“Let’s not mince words,” the letter read, “it’s downright weird and certainly not a practical way to go normally about your business while being prepared to defend yourself.” The NRA continued, “It makes folks who might normally be perfectly open-minded about firearms feel uncomfortable and question the motives of pro-gun advocates.”

After receiving a barrage of criticism from activists, the NRA quickly walked back its remarks, but there are many avid gun owners who agree with the organization’s original position. Shortly after Texas’s open carry law went into effect, users on a popular gun-rights forum co-moderated by an NRA board member suggested that the policy was doing more harm than good. The rise of open carry, the forum’s users speculated, had made the public more critical of guns.

Dean Rieck, the executive director of the Buckeye Firearms Association, an Ohio-based pro-gun group, expressed similar concerns shortly before the Republican convention.

“If you’re trying to get attention for a particular political cause, you have to think about how it’s going to affect others,” he told The Trace. “Your objective should not be to alarm people.”

How do police differentiate between a peaceful open carrier and someone who intends harm?

This is a quandary that police officials who oppose open carry most commonly cite.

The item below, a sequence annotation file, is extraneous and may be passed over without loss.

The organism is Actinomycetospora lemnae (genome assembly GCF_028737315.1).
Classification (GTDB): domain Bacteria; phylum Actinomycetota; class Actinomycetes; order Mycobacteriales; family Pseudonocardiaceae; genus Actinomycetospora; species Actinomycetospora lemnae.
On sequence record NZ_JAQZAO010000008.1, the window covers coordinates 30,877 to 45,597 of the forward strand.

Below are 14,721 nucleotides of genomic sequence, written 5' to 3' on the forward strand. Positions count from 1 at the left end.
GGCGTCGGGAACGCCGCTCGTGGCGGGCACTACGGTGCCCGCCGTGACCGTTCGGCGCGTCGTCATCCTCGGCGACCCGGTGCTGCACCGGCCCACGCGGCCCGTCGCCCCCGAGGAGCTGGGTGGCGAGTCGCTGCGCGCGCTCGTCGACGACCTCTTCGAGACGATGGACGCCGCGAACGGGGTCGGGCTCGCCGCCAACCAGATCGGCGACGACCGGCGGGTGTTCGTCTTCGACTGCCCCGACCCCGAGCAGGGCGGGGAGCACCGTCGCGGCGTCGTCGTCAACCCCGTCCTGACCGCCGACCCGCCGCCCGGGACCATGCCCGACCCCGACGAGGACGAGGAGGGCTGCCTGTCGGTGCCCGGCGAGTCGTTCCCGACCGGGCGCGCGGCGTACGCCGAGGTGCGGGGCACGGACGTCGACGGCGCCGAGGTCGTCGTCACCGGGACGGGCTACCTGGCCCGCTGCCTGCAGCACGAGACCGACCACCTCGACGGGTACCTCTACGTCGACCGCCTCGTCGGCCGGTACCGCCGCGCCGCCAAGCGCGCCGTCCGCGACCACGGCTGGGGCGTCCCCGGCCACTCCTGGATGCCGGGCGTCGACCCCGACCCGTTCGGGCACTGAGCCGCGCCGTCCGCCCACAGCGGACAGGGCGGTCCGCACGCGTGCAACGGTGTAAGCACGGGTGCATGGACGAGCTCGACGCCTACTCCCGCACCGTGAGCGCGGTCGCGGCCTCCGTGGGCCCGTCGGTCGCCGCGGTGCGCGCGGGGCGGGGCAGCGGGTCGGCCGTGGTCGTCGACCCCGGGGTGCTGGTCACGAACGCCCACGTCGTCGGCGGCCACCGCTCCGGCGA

In 2015, a 33-year-old man carrying a rifle opened fire in downtown Colorado Springs, Colorado, killing three people. Shortly before the incident took place, a resident had called 911, saying the man looked suspicious. The dispatcher informed the caller that Colorado is an open carry state, and so the man was within his rights. Police did not arrive on the scene until the shooting was already underway.

Open carriers also created confusion in the aftermath of last year’s Baton Rouge and Dallas police shootings. Responding officers in both cities temporarily detained individuals who were openly carrying firearms.

Speaking after the Dallas shooting, then-Police Chief David Brown expressed his concerns about Texas’s open carry law, which had been opposed by a majority of chiefs around the state.

“We’re trying as best we can as a law enforcement community to make it work so that citizens can express their Second Amendment rights,” he said. “But it’s increasingly challenging when people have AR-15s slung over their shoulder and they’re in a crowd.”

He added, “we don’t know who the good guy is versus the bad guy when everyone starts shooting.”

Where did the notion to openly carry at last year’s Republican National Convention come from?

It began as a “joke.”

In March of 2016, a staunch gun control advocate wanted to test the convictions of the remaining Republican presidential candidates, who were opposed to gun-free zones. The advocate discovered that the Quicken Loans Arena, where the convention was set to take place, banned all weapons on its premises. He launched a petition on, claiming the policy put attendees in danger and demanding it be nullified.

But the joke — a bit of political satire, really — was taken seriously, and fired up pro-gun activists. Over 50,000 people signed the petition within a week, attracting nationwide media attention.

The arena’s firearm ban stayed in place. But with special exceptions, it remains legal to openly carry on most of the public property outside the arena.

The creator of the petition told The Trace, “I was surprised by the huge scale of the reaction.”

[Photo: Kyle Grillot for The Trace]